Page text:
Yangon (AsiaNews / Agencies) - The international community is calling for an end to violence in the Rakhine State - west Myanmar, along the border with Bangladesh - where in recent days at least seven people were killed in violent ethnic clashes - between Buddhists and Muslims. Washington is calling for the calm and peaceful resolution of this matter, the Secretary of State Hillary Clinton says the situation "underlines the absolute need for mutual respect among all ethnic and religious groups." Attention is on President Thein Sein and the Burmese army - which has often in the past violently suppressed riots and tensions - to clarify the circumstances of events. The spokesman for European Union chief diplomat Catherine Ashton said she is that certain "security forces are facing these difficult interethnic violence in an appropriate manner."
Human rights activists and members of civil society are more critical of the Burmese government, which has allowed its troops to take control of the province. They demand that foreign journalists, diplomats and volunteers be given access to areas affected by fighting. Elaine Pearson, deputy Asia director at Human Rights Watch (HRW) has confirmed that the violence "is getting out of hand, under the eyes of the government." Even the UN has decided to transfer - at least temporarily - much of the "non-essential" staff from the area. And across the border, the Border Guards in Bangladesh have strengthened inspections and driven back several boats, carrying groups of refugees. The number, depending on the sources, varies from 50 to 300. According to a list provided yesterday by the Rakhine Nationalities Development Party, about 12 thousand inhabitants are housed in emergency centers, located in four different towns of the State.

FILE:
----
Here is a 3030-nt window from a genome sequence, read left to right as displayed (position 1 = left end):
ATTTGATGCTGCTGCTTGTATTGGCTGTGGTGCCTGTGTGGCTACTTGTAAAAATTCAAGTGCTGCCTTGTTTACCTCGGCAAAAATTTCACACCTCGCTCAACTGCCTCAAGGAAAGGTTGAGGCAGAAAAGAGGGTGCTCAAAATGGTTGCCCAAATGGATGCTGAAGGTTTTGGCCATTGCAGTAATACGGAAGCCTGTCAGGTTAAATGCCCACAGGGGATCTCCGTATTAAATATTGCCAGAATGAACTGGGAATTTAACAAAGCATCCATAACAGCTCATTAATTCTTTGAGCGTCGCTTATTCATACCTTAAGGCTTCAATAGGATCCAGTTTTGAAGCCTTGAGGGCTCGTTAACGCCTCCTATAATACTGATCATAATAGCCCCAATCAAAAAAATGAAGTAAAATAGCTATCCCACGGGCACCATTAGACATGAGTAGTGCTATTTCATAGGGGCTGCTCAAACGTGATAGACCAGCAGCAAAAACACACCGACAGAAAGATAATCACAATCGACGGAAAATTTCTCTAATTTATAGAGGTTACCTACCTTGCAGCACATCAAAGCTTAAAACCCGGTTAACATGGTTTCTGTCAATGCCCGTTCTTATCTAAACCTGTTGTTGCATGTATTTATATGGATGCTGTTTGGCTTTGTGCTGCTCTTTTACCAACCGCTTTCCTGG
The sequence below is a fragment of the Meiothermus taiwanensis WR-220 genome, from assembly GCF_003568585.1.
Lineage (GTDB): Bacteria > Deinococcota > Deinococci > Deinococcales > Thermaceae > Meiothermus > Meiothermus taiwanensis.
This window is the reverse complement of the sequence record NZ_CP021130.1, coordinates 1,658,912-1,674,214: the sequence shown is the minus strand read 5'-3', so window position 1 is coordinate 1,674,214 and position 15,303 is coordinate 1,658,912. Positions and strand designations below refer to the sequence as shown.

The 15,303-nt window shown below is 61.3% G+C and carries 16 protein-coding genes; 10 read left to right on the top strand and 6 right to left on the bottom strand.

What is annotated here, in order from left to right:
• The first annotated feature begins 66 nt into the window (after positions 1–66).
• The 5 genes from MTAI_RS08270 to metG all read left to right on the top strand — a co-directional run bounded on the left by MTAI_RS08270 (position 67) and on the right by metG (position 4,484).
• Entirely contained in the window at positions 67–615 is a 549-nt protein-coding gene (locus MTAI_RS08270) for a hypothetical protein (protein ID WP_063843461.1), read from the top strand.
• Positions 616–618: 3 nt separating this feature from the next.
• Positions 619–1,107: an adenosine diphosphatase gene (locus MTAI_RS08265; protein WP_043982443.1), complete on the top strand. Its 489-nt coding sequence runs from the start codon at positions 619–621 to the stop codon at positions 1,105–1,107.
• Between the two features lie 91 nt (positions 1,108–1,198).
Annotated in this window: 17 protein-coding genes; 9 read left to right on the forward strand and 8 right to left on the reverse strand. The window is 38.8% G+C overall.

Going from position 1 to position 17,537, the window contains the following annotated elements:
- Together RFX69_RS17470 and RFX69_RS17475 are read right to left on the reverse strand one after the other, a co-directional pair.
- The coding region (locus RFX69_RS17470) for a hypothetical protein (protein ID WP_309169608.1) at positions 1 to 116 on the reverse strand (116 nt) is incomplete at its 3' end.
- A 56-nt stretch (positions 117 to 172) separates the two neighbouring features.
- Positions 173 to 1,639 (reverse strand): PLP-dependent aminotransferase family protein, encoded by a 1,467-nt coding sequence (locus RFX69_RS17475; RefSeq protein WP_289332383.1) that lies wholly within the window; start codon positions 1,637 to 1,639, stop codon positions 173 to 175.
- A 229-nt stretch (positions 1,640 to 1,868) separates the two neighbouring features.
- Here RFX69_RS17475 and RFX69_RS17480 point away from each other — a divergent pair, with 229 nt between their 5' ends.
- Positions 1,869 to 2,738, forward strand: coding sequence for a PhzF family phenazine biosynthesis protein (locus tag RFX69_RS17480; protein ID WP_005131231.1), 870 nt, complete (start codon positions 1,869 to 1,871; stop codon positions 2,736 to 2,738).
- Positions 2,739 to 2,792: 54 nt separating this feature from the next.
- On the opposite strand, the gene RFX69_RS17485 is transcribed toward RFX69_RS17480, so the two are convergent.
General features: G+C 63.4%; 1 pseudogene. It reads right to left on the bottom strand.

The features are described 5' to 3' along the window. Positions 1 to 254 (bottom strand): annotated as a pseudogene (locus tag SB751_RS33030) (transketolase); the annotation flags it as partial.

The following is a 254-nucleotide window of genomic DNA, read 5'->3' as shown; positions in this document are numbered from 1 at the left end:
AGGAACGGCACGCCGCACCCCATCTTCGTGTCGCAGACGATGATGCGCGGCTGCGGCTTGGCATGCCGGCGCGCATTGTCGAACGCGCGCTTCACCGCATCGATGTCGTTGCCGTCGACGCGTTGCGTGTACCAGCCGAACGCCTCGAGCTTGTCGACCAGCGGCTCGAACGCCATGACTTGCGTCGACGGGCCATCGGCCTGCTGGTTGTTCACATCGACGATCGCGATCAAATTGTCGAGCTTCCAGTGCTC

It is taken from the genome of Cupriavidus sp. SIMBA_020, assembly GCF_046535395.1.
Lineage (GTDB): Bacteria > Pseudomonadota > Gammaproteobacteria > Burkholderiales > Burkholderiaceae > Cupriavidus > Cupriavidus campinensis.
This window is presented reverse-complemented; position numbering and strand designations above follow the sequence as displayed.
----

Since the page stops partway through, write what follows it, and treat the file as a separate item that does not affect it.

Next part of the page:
Meanwhile, throughout Myanmar anti-Muslim and anti-Rohingya sentiments are spreading, a minority living in Burma's border with Bangladesh, often victims of abuse and persecution in the past of a religious nature. The Rohingya activists have repeatedly demanded, without success, inclusion in Myanmar and the recognition of their full rights. On the web, however, Burmese bloggers and citizens describe members of the minority as "invaders" or "terrorists".
The violence erupted in the Rakhine State about a week ago when a Buddhist woman was raped and murdered. An angry mob accused some Muslims, killing 10 of them, who were traveling on a bus. The capital of Rakhine State, Sittwe, is controlled by security forces. The area is a very important hub for trade, because it is the origination point of an oil pipeline and gas pipeline built by China that brings power up to Yunnan.
Myanmar is composed of more than 135 ethnic groups, and historically has always found it difficult to promote coexistence. The military junta often uses harsh repression against the most recalcitrant. Myanmar Muslims constitute about 4% of a population of 60 million people. The UN says there are 750 thousand Rohingyas in the country, concentrated mainly in Rakhine State. Another million or more are scattered in other countries: Bangladesh, Thailand, Malaysia. The state of emergency declared yesterday is the first to be declared under Thein Sein, President for over a year, who is attempting to lead the country from military dictatorship to at least minimal democracy.